Skip to Content

Search: {{$root.lsaSearchQuery.q}}, Page {{$}}

Richard Tillinghast, Poetry

Richard Tillinghast has published twelve books of poetry and five of creative nonfiction. His most recent publication is Journeys into the Mind of the World: A Book of Places, 2017. He studied with Robert Lowell at Harvard and later wrote a critical memoir, Robert Lowell’s Life and Work: Damaged Grandeur. His Selected Poems came out in 2010, and in 2010 he was awarded a Guggenheim Foundation Fellowship in poetry in addition to a National Endowment for the Arts Fellowship in translation for Dirty August, his versions of poems by the Turkish poet, Edip Cansever, written in collaboration with his daughter, the poet Julia Clare Tillinghast. His 2012 travel book, An Armchair Traveller’s History of Istanbul, published in London, was nominated for the Royal Society of Literature’s Ondaatje Prize. He has been a faculty member at Harvard, Berkeley, Sewanee, and the University of Michigan, and is one of the founders of Bear River. Richard retired from the UM in 2005 and lived in Ireland for six years, moving back to this country in 2011. He now lives most of the year in Hawaii and spends his summers in Tennessee.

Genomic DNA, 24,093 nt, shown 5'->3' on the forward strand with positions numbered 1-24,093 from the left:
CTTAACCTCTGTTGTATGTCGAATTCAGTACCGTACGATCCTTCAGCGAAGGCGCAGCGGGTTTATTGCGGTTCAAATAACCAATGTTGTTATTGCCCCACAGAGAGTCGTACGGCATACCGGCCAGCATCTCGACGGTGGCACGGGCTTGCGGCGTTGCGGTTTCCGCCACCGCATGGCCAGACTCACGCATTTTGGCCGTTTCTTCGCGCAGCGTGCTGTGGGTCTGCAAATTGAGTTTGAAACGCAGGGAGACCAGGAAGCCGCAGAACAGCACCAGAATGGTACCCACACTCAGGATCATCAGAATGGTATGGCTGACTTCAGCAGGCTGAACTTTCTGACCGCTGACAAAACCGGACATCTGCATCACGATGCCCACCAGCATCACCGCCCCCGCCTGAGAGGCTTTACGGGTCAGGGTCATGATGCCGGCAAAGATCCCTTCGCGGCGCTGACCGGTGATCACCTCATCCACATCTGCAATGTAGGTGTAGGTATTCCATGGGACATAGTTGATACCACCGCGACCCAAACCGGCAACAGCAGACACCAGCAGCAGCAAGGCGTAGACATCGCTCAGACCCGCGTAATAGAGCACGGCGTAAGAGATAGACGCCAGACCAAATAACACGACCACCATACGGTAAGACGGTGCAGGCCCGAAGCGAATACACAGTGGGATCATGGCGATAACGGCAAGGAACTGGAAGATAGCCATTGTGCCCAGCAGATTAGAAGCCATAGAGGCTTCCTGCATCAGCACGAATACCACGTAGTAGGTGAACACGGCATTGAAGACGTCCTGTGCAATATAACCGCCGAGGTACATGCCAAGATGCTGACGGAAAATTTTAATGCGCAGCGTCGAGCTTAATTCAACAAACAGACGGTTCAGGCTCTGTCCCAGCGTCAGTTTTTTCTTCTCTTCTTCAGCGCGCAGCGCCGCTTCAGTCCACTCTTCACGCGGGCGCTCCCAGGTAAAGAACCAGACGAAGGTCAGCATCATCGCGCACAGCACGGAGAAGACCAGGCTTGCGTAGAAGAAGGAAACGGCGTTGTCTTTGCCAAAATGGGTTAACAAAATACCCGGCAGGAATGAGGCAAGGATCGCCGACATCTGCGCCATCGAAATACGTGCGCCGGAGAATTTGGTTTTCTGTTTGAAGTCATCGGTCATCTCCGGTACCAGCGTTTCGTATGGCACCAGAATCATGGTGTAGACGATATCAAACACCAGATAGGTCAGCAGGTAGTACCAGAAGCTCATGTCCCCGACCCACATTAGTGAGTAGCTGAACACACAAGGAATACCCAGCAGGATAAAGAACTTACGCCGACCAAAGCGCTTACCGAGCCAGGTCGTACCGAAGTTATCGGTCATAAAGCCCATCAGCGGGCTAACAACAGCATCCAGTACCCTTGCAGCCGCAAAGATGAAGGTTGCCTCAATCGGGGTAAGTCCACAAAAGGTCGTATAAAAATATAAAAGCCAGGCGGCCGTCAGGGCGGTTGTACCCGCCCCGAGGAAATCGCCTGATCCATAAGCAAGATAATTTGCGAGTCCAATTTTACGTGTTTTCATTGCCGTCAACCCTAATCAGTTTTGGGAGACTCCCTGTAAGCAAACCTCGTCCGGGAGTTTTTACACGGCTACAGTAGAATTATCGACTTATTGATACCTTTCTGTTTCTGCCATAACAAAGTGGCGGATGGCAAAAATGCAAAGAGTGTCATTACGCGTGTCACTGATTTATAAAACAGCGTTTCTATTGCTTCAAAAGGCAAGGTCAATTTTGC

Poetry as a Form of Fiction

We usually think of two forms of creative writing: poetry and fiction. If fiction writers engage in a fictive activity, “making things up,” as it were, poets are assumed to be telling the truth. If in a poem they say something happened, then we can safely assume that, yes, it happened. But a look behind the scenes suggests that poems can be just as fictive as short stories and novels. The idea behind this workshop is: Let’s not only accept, let’s embrace poetry as fiction and give ourselves permission to assume a fictive identity, even to lie! If it serves the purposes of the poem to be absolutely faithful to what happened, fine. If it serves the purposes of the poem to make things up, then make things up. It’s liberating.